Online exams are to become a permanent fixture of legal training, the Solicitors Regulation Authority has decided.
The SRA board agreed last month that providers of the Legal Practice Course (LPC) can provide remote proctoring – which allows candidates to complete exams on their home computer – on a permanent basis, providing they meet regulatory requirements. The decision follows ‘positive’ feedback after LPC assessments moved online last year.
‘Our work to date has found that while there have been some one-off issues with remote proctoring, overall, the experience has been positive,’ the SRA said. It added that law schools must offer a choice between taking the assessment at home and at an exam centre.
After some reluctance, the SRA allowed exams to move online temporarily last March. ‘As the pandemic continues, we have been looking ahead to how our qualifications will be assessed in the future,’ the regulator said in an April board meeting agenda. ‘In doing so, we have considered the prospect of the risk of future lockdowns and the fact that approaches to teaching and assessment which were new or novel at the start of the pandemic, are now more widely accepted by students and universities.’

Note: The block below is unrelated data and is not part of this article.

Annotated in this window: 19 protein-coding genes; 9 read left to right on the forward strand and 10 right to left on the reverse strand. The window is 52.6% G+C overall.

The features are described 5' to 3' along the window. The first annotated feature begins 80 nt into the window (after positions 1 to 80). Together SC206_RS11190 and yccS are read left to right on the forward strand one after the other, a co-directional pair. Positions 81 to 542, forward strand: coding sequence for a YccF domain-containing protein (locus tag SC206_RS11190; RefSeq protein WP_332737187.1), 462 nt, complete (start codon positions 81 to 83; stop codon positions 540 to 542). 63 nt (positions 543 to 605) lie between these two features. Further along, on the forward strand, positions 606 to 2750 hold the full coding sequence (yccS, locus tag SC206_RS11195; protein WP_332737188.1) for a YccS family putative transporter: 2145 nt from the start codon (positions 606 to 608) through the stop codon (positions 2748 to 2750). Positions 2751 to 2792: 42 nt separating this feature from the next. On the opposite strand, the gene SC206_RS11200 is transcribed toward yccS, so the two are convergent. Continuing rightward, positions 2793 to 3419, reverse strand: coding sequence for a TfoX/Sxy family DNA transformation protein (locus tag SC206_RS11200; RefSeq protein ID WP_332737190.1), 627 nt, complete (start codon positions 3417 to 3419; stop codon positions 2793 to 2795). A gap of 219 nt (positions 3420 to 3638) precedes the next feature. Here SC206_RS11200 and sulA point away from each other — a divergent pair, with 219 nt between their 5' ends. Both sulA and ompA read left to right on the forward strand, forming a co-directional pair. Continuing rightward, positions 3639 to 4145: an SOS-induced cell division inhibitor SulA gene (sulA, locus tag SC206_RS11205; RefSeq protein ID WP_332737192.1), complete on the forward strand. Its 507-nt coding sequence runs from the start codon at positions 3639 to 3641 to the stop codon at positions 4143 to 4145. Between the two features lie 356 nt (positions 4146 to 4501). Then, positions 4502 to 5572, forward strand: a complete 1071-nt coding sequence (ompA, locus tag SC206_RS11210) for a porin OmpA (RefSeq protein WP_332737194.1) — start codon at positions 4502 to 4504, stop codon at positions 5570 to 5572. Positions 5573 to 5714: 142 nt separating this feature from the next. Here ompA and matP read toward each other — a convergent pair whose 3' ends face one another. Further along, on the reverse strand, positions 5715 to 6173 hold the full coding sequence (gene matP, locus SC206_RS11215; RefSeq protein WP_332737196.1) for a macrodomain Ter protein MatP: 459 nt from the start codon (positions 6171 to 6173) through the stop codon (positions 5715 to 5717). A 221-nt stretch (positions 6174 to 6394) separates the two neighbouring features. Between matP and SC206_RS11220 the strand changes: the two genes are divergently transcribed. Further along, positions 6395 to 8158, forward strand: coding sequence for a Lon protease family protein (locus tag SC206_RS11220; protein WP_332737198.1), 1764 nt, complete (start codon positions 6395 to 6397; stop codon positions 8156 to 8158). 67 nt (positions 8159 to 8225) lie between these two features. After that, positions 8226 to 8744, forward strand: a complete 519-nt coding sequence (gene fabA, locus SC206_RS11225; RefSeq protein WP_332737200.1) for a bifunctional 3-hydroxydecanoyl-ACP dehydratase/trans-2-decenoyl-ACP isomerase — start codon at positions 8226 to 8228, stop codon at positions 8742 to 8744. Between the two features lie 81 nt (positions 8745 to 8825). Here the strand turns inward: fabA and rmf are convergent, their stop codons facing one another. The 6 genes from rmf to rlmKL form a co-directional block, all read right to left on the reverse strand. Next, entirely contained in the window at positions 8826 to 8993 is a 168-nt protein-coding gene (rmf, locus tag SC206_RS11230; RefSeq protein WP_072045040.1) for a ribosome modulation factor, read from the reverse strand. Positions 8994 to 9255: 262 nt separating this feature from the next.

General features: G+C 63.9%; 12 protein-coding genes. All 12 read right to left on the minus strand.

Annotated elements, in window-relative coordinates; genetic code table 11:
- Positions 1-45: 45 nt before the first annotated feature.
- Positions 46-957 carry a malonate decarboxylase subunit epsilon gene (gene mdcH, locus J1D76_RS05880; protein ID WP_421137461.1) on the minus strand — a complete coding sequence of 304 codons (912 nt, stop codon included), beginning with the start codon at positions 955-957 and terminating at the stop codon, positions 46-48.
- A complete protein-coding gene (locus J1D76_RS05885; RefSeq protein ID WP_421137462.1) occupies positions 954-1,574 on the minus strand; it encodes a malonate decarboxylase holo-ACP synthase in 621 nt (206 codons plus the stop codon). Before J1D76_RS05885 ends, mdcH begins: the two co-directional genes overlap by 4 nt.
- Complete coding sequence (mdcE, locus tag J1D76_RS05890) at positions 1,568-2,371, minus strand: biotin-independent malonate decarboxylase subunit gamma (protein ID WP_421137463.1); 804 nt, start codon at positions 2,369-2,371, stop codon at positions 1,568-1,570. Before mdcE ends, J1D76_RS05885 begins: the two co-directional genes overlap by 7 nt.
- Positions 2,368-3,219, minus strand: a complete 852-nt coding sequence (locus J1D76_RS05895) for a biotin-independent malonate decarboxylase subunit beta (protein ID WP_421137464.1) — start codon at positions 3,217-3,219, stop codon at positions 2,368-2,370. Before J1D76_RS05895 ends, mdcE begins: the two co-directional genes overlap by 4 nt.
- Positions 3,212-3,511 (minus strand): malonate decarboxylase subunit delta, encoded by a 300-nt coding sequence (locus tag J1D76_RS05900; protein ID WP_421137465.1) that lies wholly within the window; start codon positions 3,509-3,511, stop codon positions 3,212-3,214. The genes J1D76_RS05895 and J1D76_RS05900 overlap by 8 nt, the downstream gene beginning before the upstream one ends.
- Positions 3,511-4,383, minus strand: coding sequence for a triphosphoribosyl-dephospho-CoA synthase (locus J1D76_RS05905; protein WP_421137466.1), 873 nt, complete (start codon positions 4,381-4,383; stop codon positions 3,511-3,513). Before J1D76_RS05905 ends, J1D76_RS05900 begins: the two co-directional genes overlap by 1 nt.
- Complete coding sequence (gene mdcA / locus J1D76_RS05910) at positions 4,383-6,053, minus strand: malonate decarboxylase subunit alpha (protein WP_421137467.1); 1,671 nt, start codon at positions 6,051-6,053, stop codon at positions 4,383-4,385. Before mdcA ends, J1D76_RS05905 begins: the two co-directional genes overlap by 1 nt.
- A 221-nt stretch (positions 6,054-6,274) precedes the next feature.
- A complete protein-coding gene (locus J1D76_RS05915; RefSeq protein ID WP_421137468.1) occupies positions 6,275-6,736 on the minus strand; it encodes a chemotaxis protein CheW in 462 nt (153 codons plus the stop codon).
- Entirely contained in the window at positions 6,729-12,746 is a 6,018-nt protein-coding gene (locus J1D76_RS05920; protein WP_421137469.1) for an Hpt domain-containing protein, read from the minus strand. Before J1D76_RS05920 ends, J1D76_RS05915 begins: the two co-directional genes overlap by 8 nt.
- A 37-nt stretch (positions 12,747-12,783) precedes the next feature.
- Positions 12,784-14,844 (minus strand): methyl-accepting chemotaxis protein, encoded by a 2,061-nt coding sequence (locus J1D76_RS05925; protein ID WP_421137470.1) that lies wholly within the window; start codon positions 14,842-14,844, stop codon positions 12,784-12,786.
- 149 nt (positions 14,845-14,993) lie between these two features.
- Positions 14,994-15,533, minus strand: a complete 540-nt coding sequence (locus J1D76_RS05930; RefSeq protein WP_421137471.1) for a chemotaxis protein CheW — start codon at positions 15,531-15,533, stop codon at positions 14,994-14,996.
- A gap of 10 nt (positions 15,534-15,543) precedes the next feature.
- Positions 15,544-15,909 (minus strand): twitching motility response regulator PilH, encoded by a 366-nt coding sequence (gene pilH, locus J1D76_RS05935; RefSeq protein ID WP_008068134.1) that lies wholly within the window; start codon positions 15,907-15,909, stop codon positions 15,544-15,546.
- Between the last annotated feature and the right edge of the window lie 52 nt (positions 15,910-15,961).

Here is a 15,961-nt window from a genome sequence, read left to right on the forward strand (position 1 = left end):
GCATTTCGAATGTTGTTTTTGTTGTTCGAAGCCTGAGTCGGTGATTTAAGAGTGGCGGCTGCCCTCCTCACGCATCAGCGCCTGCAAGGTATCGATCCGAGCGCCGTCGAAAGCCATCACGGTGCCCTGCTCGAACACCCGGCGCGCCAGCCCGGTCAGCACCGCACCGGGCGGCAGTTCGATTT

It added that the LPC is mainly assessed on an open book basis, reducing the risk of cheating and meaning students can take breaks.
The Bar Standards Board faced a severe backlash after moving professional exams online last summer. An independent review found that the regulator let down disabled candidates, and that its handling of reasonable adjustments ‘fell short, notwithstanding the unprecedented circumstances of a global pandemic’.
In a list of possible risks, the SRA said remote exams could impact students requiring reasonable adjustments, such as those who are partially sighted who cannot use their speech and text software. However it said it will require providers to have ‘appropriate arrangements in place’ and to report how requests for reasonable adjustments have been handled.
Last month, the SRA and its exam provider Kaplan were accused of signalling to disabled people that they are not welcome in the profession by barring the use of popular assistive technology products in the Solicitors Qualifying Examination part 1, which is being phased in from September.